A Bit 'o Random Musings on Politics, Religion, and Anything Else That Passes Through My Crazy Head

Wednesday, December 6, 2017

I Got 99 Problems, But...

Recently, I have been watching a lot of Hallmark Christmas movies while working on a craft project. For those not familiar with these movies, they are "made for TV" movies that generally involve (1) Christmas and (2) a predictable romance with a happy ending. During November and December, the Hallmark channel is pretty much wall to wall Christmas movies.

Prior to this year, I think I may have seen one or two Hallmark Christmas movies, but I hadn't been exposed to them in any depth. Watching at least 10 of these movies over the past few weeks has been an eye-opening experience, and has lead me to ponder why I dislike these movies, and why I keep watching them anyway.

A Story about the Top 10 Problems with Hallmark Christmas Movies
To begin at the beginning, all of these flicks contain (10) Terrible Horrible No Good Very Bad Acting. Even if they contain actors or actresses you've heard of or liked in other contexts, the people in these films seemed to be trapped in a maze of...(9) Dialogue worse than the acting. I realize that it costs money to hire quality writers. Unfortunately, it appears Hallmark is not willing or able to pay what it costs to hire people who know how to craft dialogue that sounds like humans talking instead of Christmas bots. Instead these "writers" rely on...(8) Tropes, Tropes, and More Tropes! There is the Too-Ambitious-Career-Woman who is too caught up in big city life (or The-Small-Town-Girl-Who-Loves-Christmas-At-All-Costs). There is the Big-City-Dude-Who-Hates-Christmas (or there is the Small-Town-Guy-Who-Knows-The-True-Meaning-of-Christmas). In most movies, someone is trying to get The Big Promotion. Someone is also usually trapped in...(7) Predictable Occupations. We've got Lawyers! Lots of Them! With "Fancy" Offices! We've got Doctors! The most common occupation seems to be "Christmas Tree Farm/Shop/Bakery owner." And they all seem to live in or travel to... (6) Small Towns ©. In the Bible, nothing good can come out of Nazareth. In Hallmark Movies, nothing good can come from the Babylon of the Big City. I've yet to see one of these movies that finds anything positive about life outside of a Norman Rockwell Small Town where Everyone Knows Everyone. Usually the Big City Person sees the errors of their ways at the end of the movie and moves to a small town, all the while they are...(5) living in an HGTV dream home, whether in Alaska or Ohio. Each kitchen has granite counter tops and each home is always tastefully decorated with matching Christmas ornaments on the Christmas tree. The houses are almost as perfect as the people - (4) everyone is having a flawless hair/make-up day, every day. These people look plastic - their hair is always perfectly coiffed, their make-up is always without a smudge, whether they are carrying in Christmas trees from the forest or ice skating or cookie decorating or any other "normal middle class" Christmas Activity. Which brings us to yet more egregiousness: (3) WHITE (like REALLY WHITE) Christmas. All, and I'm talking ALL of the main characters in these stories are Caucasian. I don't really know how to explain this, other than it's a deliberate choice. I know that Hallmark can find actors and actresses of color because actors and actresses of color are allowed to play "Sidekick" characters, but never the main character. This is simply awful, but in my mind that's not the even the worst message of these movies. (2) All of these movies have that element of predictable romance. Now, don't get me wrong, I love a good predictable romance as much as the next Jane Austen girl, but these have a special element of craziness: these people are falling in love and getting married within WEEKS. That is nutso-crazy-pants. These romances are built on obviously unrealistic expectations and I feel like this just increases the divorce rate in the real world. Unfortunately all of the things I've mentioned aren't the worst of it. That honor goes to (1) asymmetric sacrifice by women characters. If there is a character who is Giving Up the Big Promotion, or Leaving the Big City Job, it is INVARIABLY the woman. This BUGS me. Why does the woman always have to be the one who gives in? Why does she have to bow to the whims of the man who wants to live in the town with terrible cell service? Or why does she give up the opportunity to work in Paris when the man is eminently employable there and could move there to support her? This is gender dynamics at their worst, and I could go on and on about this, but I just don't want to, it's too depressing. The message to little girls of (1) and (2) above is that she shouldn't follow her dreams, instead she should find a MAN and give everything up for him. How about him giving up anything for her? The male characters never have to sacrifice a thing.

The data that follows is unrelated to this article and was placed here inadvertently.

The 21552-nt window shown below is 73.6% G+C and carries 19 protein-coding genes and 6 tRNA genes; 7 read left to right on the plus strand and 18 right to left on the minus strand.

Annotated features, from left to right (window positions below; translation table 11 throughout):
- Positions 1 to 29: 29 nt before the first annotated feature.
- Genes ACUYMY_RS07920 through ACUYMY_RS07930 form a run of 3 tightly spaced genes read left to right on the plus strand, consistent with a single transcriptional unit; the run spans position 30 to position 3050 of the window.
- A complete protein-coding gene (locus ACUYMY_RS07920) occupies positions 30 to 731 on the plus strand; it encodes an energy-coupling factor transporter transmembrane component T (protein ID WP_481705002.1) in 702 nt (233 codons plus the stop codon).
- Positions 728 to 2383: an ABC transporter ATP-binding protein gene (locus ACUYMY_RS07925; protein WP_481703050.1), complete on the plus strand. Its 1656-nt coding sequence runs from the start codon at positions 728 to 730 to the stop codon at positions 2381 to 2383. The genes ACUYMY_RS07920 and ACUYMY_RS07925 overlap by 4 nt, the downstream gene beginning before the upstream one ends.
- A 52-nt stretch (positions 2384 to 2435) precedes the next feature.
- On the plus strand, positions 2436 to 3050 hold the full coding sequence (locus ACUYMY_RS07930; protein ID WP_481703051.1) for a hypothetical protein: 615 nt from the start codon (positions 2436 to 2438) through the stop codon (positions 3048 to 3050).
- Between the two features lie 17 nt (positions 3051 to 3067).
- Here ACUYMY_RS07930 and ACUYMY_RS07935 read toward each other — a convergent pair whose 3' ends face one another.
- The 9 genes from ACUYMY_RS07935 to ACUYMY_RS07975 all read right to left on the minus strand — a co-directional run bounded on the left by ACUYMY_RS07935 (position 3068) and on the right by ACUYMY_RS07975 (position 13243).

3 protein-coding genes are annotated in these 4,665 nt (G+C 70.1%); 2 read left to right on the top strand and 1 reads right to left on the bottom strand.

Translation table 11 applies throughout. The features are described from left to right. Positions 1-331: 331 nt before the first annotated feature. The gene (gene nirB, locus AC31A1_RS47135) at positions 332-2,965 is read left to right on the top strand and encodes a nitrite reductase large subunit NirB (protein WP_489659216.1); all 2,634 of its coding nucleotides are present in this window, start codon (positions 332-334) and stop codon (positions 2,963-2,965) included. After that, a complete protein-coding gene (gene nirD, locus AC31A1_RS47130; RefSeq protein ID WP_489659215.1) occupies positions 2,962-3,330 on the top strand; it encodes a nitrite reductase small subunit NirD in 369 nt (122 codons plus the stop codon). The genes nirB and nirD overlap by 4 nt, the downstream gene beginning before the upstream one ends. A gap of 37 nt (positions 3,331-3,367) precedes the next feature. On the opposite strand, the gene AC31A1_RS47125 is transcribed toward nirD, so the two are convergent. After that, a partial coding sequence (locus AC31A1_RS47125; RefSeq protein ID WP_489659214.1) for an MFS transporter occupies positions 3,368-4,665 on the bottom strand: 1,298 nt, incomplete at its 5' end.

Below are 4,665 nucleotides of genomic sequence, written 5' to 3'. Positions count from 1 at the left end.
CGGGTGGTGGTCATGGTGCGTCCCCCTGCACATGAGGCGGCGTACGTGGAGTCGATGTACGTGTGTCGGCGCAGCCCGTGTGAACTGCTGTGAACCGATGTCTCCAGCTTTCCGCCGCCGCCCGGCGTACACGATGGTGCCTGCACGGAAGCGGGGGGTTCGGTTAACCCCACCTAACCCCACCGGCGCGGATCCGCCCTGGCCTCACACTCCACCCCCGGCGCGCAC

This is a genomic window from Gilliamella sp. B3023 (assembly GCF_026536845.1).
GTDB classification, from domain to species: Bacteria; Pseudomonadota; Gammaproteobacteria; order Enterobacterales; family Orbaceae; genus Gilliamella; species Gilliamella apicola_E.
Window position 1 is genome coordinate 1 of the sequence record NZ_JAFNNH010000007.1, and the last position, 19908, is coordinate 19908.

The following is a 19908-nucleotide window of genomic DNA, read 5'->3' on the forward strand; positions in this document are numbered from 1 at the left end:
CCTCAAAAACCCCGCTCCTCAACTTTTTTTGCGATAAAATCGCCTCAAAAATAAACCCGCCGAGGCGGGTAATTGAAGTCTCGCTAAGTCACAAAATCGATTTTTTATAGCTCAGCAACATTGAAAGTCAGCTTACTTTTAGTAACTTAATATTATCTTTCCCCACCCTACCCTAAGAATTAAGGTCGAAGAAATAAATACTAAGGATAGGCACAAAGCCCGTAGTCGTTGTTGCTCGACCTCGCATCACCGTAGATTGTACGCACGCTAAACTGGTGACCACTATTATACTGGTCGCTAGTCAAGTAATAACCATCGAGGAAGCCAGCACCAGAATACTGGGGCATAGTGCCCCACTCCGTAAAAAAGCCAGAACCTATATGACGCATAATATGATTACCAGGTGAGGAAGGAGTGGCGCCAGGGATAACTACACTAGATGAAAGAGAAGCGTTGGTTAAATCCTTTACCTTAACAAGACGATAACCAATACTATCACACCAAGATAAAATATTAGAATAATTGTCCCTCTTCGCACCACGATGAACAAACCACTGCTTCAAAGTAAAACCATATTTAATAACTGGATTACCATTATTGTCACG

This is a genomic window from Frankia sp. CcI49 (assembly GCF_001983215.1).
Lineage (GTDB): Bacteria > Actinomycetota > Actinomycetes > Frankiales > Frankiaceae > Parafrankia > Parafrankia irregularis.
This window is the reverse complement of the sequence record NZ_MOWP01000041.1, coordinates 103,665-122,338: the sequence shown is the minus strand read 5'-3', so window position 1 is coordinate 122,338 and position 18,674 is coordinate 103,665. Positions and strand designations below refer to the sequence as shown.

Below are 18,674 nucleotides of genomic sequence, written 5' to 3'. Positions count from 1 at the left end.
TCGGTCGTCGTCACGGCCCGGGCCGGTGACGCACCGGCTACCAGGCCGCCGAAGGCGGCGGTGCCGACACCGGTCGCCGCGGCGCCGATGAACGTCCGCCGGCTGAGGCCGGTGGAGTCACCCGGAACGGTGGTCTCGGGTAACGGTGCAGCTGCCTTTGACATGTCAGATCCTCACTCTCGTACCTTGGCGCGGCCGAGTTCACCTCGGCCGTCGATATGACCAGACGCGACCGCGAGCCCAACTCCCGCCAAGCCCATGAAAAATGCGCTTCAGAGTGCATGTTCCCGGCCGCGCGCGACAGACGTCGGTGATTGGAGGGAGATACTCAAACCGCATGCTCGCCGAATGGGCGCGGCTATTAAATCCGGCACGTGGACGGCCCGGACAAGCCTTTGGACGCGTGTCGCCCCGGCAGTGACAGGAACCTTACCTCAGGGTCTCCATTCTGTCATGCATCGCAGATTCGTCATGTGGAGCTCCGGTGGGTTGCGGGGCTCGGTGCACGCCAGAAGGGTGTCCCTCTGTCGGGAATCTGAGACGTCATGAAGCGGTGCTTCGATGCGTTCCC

Hey, I'm not the first to document the problems with Hallmark movies, nor will I be the last. I got 99 problems (and more) with Hallmark Christmas movies, BUT I'll probably keep watching them, sadly. It's a good mindless activity that I can do while crafting because I won't miss anything when the sewing machine is loud.

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